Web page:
“I considered Putin one of the most abhorrent and evil political leaders of the 21st century. I criticize him in my academic research, press articles, and on my blog,” said prof. Motyl in his speech after receiving the award.
Prof. Motyl is a New Yorker who was born into a family of Ukrainian immigrants. He also has a Polish background. His maternal grandmother came from Poland. “I have always had a strong connection with Poland. I remember my mother singing Polish songs, and my father would read Polish books at the kitchen table. From childhood, I remember beautiful stamps on the letters from our Polish relatives and friends who settled in Gliwice and Katowice […]. My first visit to Poland was in the winter of 1976. I admired Poles for their courage and the love of freedom”, said prof. Motyl.
The book signing and awards ceremony was followed by a concert by a renowned Makowicz-Medyna-Dingler Jazz Ensemble composed of Polish American musicians: Adam Makowicz (piano) and Krzysztof Medyna (saxophone), as well as an American bass player Jeff Dingler. “It is a rare occasion to be able to listen to such well-known and magnificent musicians in our neighborhood,” said one of the participants of the concert made available by the PSC.
Adam Makowicz, is a New York-based Polish-American pianist and composer. He performs jazz and classical piano pieces, as well as his own compositions. Besides playing solo, he has worked with such musicians as Earl Hines, Ben Webster, Phil Woods, and Jack DeJohnette, as well as with the National Symphony of Washington DC, the Royal Philharmonic Orchestra of London, the Moscow Symphony Orchestra, and other major orchestras, performing at most prestigious concert halls in the Americas and in Europe. His technical skills as a jazz pianist have been compared to that of Art Tatum, Oscar Peterson, and Erroll Garner, among others. He was named the “Best jazz pianist” by the readers of Jazz Forum magazine and was awarded a gold medal for his contribution to the arts. In December 2022 the Academy of Art in Szczecin, Poland awarded Adam with the honorary degree “doctor honoris causa”.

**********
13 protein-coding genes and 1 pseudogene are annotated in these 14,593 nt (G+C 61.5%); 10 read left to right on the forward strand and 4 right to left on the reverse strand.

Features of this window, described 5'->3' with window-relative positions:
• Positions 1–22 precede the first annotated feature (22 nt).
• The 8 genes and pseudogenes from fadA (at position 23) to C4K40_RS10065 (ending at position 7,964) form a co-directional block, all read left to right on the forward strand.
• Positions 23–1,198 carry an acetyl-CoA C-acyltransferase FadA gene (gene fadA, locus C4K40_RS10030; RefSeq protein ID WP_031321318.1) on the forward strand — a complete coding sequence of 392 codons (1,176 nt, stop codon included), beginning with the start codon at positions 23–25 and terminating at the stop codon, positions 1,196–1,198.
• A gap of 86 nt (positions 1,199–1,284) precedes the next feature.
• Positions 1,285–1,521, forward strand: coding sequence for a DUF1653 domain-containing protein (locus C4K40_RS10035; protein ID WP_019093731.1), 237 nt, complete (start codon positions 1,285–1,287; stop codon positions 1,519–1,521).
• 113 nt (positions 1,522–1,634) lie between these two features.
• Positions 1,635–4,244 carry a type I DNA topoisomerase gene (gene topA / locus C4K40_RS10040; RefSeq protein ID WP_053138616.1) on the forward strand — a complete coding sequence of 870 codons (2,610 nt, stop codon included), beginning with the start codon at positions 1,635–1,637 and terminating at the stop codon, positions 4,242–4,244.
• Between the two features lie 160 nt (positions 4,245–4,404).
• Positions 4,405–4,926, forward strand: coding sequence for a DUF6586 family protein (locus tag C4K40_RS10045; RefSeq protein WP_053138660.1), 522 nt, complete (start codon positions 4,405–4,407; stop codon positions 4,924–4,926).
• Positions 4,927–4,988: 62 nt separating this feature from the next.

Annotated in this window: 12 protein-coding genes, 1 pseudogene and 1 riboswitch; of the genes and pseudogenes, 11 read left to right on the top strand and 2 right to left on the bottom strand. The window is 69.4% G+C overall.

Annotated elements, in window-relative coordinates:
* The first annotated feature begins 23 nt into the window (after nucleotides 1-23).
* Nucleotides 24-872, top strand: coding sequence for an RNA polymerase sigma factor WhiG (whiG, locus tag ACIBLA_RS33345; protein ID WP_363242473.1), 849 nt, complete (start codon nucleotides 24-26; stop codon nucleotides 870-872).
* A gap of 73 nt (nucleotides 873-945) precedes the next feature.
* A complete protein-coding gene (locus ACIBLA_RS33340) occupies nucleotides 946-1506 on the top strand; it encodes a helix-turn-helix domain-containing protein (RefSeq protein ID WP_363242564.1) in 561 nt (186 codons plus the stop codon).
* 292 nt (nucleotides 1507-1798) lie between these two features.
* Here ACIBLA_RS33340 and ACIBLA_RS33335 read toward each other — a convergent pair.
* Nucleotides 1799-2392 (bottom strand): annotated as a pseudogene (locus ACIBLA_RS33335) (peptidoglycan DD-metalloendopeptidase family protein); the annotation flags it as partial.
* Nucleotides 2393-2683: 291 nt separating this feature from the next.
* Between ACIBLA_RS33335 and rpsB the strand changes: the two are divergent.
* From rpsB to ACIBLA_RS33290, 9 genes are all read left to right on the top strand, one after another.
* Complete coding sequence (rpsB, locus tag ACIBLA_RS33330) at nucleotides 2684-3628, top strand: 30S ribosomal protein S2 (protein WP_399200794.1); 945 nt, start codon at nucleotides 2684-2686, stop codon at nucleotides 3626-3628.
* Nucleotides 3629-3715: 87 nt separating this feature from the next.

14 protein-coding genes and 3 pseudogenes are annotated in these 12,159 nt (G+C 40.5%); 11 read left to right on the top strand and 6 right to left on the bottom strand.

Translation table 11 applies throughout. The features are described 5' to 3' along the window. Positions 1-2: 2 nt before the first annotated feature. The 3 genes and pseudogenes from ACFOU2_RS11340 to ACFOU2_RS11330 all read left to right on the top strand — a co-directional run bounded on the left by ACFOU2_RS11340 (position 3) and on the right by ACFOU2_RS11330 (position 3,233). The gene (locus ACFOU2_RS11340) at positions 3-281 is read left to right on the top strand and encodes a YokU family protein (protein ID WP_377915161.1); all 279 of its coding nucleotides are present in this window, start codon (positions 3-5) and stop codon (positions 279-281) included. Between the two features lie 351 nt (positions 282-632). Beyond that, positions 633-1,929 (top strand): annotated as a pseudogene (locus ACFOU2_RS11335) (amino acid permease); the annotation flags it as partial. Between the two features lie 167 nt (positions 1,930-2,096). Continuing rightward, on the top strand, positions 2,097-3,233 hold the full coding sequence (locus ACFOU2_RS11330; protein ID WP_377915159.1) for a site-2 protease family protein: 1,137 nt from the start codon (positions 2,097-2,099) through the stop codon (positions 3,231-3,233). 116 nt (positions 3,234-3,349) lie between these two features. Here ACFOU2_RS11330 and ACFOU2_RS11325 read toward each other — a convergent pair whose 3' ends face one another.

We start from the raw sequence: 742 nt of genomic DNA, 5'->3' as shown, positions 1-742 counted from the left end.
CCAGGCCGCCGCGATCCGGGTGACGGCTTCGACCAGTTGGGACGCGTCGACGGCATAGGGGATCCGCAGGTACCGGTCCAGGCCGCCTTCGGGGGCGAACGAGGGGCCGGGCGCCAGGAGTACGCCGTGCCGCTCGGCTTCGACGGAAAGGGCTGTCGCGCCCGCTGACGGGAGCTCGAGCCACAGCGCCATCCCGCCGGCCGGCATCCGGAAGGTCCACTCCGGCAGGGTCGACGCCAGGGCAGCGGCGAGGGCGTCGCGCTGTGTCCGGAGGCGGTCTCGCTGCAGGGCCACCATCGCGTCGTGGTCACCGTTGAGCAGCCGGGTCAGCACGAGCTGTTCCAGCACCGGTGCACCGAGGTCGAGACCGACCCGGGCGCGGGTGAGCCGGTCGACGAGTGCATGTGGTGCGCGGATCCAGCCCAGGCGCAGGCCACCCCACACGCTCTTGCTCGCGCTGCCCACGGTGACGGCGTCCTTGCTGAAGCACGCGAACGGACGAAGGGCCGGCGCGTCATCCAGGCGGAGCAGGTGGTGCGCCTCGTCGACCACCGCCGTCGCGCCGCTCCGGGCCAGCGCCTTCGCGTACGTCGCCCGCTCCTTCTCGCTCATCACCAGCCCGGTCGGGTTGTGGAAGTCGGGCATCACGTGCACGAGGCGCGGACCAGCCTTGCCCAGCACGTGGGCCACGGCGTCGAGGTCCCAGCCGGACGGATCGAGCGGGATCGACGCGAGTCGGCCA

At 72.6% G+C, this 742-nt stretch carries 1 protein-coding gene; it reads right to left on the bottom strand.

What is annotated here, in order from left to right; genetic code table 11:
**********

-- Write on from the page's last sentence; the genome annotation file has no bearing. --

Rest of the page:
Krzysztof Medyna comes from a family of musicians. He has performed in Poland, Scandinavia, and the U.S. Together with pianist Andrzej Winnicki, he founded a group Breakwater. At the 1979 Jazz and Odra Jazz Festival in Wroclaw, Breakwater won the award for Best Group, and Krzysztof won the award for best solo instrumentalist. Since moving to the U.S. in 1982, he has played with such musicians as Greg Maker, Fukushi Tainaka, Jeremy Pelt, Rodney Holmes, Nasheet Waits, Scott Colley, and Drew Gress, among others.
Jeff Dingler is a bass player and composer. His bass work has seen him included in a variety of settings covering a wide range of genres of music. From straight-ahead jazz with The Nelson Riddle Orchestra to Macedonian rhythms with Brad Shepik’s Balkan Peppers, all the way to Ethiopian folk styles of The Addis Acoustic Project. Jeff’s recent album “In Transit” has received acclaim worldwide for blending straight-ahead jazz and Ethiopian folk music.
Photos: Wojtek Kubik i Aleksandra Słabisz